Not Growing Weary in Our Efforts to Assist Survivors of CRSV

During a recent interview, Olena SUSLOVA, a prominent human rights activist, gender advocate, founder and senior researcher of the Women’s Information Consultative Center (WICC), emphasized the importance of not growing weary in our efforts to assist survivors of conflict-related sexual violence.

– “Civil society organizations were among the first to respond to the terrible issue of conflict-related sexual violence (CRSV),” stated Olena Suslova. “Their proactive approach and mobility have been instrumental. It is evident that the efforts of non-governmental organisations in assisting survivors and enhancing the capacities of governmental agencies have undoubtedly produced positive outcomes.”

– What dynamics have you observed in this work over two years of full-scale Russian aggression?

– I’d like to talk about how the state’s response has evolved, as it directly impacts the work of civil society organisations, which are an integral component of the institutional framework of gender equality.

Indeed, there has been a noticeable shift in how we understand and address CRSV between 2022 and 2023. In 2022, we experienced confusion, limited awareness of the full scope and severity of the issue, disorganised actions, and various shortcomings and mistakes.

One notable shortcoming, particularly concerning civil society and international organisations, was the lack of coordination in documenting CRSV crimes committed by Russian aggressors. At WICC, we proposed various civil organizations that had expressed their intent to commence documentation, and collaborate to ensure a consistent approach. Regrettably, this collaboration did not happen, resulting in negative consequences.

Firstly, there were instances where documented records were duplicated for the same individuals, which only further traumatized the survivors. Furthermore, due to insufficient communication, by the third year of the large-scale Russian invasion into Ukraine, we still lack approximate numbers of CRSV survivors outside of those provided by the Prosecutor General’s Office, which only accounts for survivors who have given official testimonies.

2023 was more organised overall. The government and its collaboration with the UN Special Representative of the Secretary-General on Sexual Violence in Conflict, Ms Pramila Patten, the Office of the Deputy Prime Minister for European and Euro-Atlantic Integration and the Secretariat of the Government Commissioner for Gender Policy undoubtedly contributed significantly to this outcome. They have done a lot to enhance coordination in our CRSV action plan.

However, I’d like to emphasize once more the significance of civil society. Civil society organisations, including ours, initiated the revision of the National Action Plan 1325 at the beginning of the Russian invasion. During that period, the Women’s Information Consultative Center conducted monitoring, revealing the timeliness of these revisions.

Despite significant efforts taken in 2023 to address CRSV and mitigate its impact, there is a worrying trend of fatigue in assisting survivors, reflected in a decline in the identification of new CRSV cases. I hope this is a temporary phenomenon challenge, and we all will join efforts to overcome this fatigue.

– In your recent speech, you mentioned the innovative nature of your civil organization’s work. Could you elaborate on what makes it innovative and the outcomes it has achieved?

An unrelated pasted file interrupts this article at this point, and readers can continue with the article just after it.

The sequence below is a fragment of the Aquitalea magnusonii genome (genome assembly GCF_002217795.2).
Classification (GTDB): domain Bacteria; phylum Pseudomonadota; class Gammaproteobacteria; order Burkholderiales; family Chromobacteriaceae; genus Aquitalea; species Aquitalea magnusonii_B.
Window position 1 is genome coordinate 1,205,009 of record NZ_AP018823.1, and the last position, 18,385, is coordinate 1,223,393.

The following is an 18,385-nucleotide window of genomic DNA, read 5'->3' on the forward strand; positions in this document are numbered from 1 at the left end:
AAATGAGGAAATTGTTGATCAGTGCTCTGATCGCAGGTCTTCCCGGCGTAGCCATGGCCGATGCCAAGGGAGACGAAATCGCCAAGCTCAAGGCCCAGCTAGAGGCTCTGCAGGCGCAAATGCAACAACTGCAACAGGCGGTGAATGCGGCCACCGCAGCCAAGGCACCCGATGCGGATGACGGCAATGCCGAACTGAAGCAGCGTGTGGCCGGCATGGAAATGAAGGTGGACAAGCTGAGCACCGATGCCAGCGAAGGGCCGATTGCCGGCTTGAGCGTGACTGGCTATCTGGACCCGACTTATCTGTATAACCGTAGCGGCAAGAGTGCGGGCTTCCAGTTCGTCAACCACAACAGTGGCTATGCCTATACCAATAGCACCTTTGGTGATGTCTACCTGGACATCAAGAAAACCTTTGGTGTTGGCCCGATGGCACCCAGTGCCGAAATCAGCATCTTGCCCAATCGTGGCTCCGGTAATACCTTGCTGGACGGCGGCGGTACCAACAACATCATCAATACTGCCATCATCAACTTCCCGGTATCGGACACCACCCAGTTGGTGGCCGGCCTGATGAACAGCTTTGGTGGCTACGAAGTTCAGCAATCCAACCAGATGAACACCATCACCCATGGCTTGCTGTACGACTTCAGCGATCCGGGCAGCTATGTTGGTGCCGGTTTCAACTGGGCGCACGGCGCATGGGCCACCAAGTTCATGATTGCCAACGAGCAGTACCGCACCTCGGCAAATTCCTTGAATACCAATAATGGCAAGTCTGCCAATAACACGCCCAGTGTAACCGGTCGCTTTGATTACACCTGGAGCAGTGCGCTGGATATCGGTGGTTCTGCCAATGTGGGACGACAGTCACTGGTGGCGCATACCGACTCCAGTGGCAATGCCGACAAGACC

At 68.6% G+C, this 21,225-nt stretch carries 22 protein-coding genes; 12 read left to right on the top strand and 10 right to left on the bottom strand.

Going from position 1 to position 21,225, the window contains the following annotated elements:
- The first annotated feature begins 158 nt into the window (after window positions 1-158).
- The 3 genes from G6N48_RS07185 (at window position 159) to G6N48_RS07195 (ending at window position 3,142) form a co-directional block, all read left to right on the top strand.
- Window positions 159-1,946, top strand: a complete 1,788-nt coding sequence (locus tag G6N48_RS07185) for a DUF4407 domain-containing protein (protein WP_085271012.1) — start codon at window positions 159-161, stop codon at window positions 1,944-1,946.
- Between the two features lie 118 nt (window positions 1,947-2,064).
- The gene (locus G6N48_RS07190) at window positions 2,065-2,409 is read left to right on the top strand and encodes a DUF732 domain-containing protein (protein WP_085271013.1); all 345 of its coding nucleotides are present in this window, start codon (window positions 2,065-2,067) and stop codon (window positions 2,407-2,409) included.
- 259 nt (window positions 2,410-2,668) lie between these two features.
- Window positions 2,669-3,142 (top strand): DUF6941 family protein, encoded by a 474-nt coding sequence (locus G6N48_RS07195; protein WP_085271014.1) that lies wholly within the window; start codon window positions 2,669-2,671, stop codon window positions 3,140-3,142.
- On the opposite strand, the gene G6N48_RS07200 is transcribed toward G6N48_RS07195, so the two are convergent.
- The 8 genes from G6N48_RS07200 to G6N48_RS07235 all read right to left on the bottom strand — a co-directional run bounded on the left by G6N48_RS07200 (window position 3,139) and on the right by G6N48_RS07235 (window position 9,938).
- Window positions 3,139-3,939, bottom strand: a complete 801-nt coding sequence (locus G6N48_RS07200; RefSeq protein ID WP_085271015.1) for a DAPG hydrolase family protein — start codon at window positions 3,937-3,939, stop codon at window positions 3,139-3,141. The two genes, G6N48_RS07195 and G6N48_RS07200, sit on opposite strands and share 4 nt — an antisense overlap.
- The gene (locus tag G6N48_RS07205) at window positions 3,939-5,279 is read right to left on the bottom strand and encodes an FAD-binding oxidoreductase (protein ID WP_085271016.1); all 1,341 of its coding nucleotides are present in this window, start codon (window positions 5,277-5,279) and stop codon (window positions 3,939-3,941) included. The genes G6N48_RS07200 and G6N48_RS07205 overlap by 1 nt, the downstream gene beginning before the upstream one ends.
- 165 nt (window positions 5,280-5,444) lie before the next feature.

– Innovation emerges from a blend of theoretical insights, scientific advancements, practical experiences, and lessons learned from both successes and failures. In our work, we always strive to align our actions with globally recognized standards of gender equality while drawing from our own knowledge and expertise.

Take, for example, the Murad Code, the widely acknowledged code of conduct for interacting  with survivors of conflict-related sexual violence. Understanding its potential importance for professionals in this field, we meticulously examined its contents. Due to its expansiveness, practitioners frequently face time constraints in fully exploring its contents, leading us to create a practical guide on the Murad Code. When Nobel Prize laureate Nadia Murad visited Ukraine, we had the privilege of presenting this commentary to her. Her positive response was incredibly rewarding.

This practical guide reflects the principles that our organisation has followed for nearly three decades, which we regularly discuss in our training sessions. It represents our extensive experience in assisting survivors and cooperating with government agencies, the security and defense sector to document war crimes.

We have many examples demonstrating our approach.

We encounter challenges when international organisations supporting Ukraine and survivors of aggression bring forth their ideas and practices. Sadly, our civil society organizations or government bodies often neglect to critically assess these proposals, even though some of them are ineffective or inefficient. They proceed with implementation, unaware that each non-constructive action could further complicate the already challenging situation for the survivors.

– You conduct many trainings on CRSV. Who is your target audience? What are the primary areas of focus in your work?

– It is nearly easier to say who we haven’t yet engaged as our audience. Since August 2022, we have engaged with survivors, the security and defense sector, government agencies, civil society organisations, and international organisations. Our audience is remarkably diverse.

We have compiled around 40 cases, which we use in our training sessions to illustrate a survivor-centered approach. Interestingly, while discussing theoretical topics regarding the Murad Code or other things, participants often suggest clear and precise actions. However, when we explore case studies, this clarity sometimes diminishes. This indicates that the challenges encountered in addressing CRSV survivors are inherent to the longstanding issues in supporting victims of traumatic events, including a rigid approach, understaffing, inadequate monitoring, and other overlooked factors, that demand immediate attention.

Our trainings have proven effective in addressing these challenges, inspiring us to strive for broad participation across various sectors.

– You collaborate with the National Academy of the Security Service of Ukraine. What influenced their decision to collaborate, and does this collaboration include addressing CRSV? What hands-on experience do they offer?

– We have been collaborating with the National Academy of the Security Service of Ukraine for nearly a decade, dating back to the onset of the war with Russia. Our partnership originated from our organisation’s focus on national security matters. Our research and advocacy concerning the threat to Ukraine’s national security posed by Russia have been centered around gender-related issues.